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Fuad Gasi, Silvio Simon, Naris Pojskic, Mirsad Kurtovic, Ivan Pejic, Mekjell Meland, and Clive Kaiser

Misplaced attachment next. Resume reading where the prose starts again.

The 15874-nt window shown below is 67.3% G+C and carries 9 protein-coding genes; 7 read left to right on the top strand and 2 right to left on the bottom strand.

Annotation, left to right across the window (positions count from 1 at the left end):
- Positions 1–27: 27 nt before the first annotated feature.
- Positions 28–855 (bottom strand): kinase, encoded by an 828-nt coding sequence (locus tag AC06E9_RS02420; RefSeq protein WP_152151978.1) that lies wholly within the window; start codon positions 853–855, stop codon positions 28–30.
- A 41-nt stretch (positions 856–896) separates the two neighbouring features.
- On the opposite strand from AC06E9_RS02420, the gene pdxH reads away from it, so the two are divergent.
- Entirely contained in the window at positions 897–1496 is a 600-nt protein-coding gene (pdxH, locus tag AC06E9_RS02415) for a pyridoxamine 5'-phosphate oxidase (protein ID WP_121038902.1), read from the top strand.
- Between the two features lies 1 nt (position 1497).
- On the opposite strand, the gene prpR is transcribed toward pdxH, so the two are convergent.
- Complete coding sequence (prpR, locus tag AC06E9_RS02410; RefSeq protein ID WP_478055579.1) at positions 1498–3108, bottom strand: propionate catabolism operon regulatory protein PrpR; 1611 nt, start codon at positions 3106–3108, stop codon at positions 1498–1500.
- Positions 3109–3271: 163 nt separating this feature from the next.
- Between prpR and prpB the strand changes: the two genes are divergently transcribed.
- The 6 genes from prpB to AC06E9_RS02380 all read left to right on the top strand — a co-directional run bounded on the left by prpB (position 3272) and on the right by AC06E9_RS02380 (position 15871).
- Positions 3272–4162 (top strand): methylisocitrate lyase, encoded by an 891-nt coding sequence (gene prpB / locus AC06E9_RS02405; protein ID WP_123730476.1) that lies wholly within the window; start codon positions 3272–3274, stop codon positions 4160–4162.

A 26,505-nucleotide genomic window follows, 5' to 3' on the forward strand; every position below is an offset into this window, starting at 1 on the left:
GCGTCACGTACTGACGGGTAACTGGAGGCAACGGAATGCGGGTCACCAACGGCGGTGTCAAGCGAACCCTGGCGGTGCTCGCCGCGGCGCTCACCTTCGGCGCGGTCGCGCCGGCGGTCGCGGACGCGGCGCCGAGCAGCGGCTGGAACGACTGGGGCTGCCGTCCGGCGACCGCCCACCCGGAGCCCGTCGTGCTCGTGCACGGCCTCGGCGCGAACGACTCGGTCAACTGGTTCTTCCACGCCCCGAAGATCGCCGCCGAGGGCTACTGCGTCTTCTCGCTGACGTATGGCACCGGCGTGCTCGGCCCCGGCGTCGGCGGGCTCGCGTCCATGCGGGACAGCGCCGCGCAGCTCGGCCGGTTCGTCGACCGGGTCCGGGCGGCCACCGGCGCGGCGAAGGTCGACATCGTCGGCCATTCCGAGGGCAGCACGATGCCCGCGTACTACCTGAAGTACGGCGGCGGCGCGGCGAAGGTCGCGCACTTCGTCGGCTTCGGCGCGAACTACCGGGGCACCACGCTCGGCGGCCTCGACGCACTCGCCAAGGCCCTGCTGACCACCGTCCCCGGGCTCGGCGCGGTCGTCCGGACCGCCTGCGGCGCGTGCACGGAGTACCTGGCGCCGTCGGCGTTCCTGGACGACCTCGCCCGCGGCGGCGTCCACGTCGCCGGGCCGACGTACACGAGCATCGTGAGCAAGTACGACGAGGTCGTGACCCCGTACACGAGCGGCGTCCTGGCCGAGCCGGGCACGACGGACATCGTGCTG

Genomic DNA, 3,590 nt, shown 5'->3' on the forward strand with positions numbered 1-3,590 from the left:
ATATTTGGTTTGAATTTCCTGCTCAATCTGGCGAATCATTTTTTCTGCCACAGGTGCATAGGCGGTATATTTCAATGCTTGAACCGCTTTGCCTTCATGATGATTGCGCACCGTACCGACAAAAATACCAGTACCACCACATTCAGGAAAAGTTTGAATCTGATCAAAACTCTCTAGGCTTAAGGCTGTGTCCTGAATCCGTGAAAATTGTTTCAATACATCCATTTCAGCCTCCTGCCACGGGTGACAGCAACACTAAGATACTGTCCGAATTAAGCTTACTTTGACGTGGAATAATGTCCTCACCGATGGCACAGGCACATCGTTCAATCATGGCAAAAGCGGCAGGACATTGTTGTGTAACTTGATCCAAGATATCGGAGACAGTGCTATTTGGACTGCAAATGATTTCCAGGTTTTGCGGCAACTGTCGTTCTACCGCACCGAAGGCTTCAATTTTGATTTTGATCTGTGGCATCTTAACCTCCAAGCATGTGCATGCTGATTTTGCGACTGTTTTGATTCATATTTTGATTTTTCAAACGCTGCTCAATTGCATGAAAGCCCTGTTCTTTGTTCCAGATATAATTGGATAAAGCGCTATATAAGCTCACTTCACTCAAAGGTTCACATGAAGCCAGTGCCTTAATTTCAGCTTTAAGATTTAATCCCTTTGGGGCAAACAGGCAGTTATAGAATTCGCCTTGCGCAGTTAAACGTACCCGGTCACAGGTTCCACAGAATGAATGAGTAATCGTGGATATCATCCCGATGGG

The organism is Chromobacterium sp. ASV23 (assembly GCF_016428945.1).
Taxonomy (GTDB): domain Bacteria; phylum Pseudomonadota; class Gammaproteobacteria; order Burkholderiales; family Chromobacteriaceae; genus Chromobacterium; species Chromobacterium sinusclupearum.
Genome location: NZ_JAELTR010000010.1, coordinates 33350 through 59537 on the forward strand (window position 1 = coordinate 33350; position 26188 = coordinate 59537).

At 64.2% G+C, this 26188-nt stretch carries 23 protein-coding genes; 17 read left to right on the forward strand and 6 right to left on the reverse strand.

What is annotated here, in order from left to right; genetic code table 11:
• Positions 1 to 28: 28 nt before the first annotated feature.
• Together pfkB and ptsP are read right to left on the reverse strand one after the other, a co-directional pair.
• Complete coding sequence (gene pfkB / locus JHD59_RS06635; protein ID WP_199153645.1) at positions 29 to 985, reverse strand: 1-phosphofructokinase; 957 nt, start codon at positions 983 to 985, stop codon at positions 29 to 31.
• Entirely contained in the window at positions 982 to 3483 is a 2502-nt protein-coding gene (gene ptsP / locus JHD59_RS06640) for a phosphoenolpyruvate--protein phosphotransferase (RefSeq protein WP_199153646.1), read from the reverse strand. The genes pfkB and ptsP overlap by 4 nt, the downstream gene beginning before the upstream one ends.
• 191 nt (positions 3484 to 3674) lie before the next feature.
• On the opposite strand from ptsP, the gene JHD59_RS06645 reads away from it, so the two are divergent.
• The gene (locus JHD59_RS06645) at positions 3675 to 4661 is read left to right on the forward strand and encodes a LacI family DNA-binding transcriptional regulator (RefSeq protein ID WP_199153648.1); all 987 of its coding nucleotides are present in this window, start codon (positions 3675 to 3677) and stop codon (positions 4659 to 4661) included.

There is a need for classifying and conserving local apple cultivars from two main regions in Bosnia and Herzegovina (B&H). Consequently, 71 local apple accessions (31 from Sarajevo and 40 from eastern Bosnia) were evaluated with a set of 10 simple sequence repeats (SSRs). These accessions were compared with 37 reference cultivars (24 traditional B&H and 13 international cultivars maintained at the ex situ collection Srebrenik) to determine synonyms, homonyms, and possible introgression of foreign genotypes into the local apple germplasm. Using 10 primer pairs of microsatellites, we were able to amplify 135 alleles for the 71 local apple accessions. Detection of more than two different alleles per locus was observed for 34 accessions. Fourteen different homonyms and 12 synonyms were identified among all the apple cultivars analyzed. Analysis of molecular variance (AMOVA) revealed a significant genetic differentiation between most of the groups analyzed but not between accessions from Sarajevo and eastern Bosnia. Bayesian method and admixture analysis of the allele frequency allowed classification of all accessions analyzed and found that they fell into two main groups [reconstructed panmictic populations (RPPs)]. Strong genetic differentiation between these two groups was detected using AMOVA (fCT = 0.130; P < 0.001). Analysis of the genetic structure indicates that overall, approximately half of the local apple cultivars from Sarajevo and eastern Bosnia (52% and 45%, respectively) grouped in the RPP1 consisting mainly out of international reference cultivars, whereas the other half grouped in the RPP2 with traditional B&H reference cultivars. Both neighbor joining (NJ) cluster analysis based on Bruvo genetic distance and factorial correspondence analysis (FCA) confirmed the results of the genetic structure analysis. The molecular data show that both apple accessions from Sarajevo and from eastern Bosnia represent an interesting source of diversity, which needs to be conserved.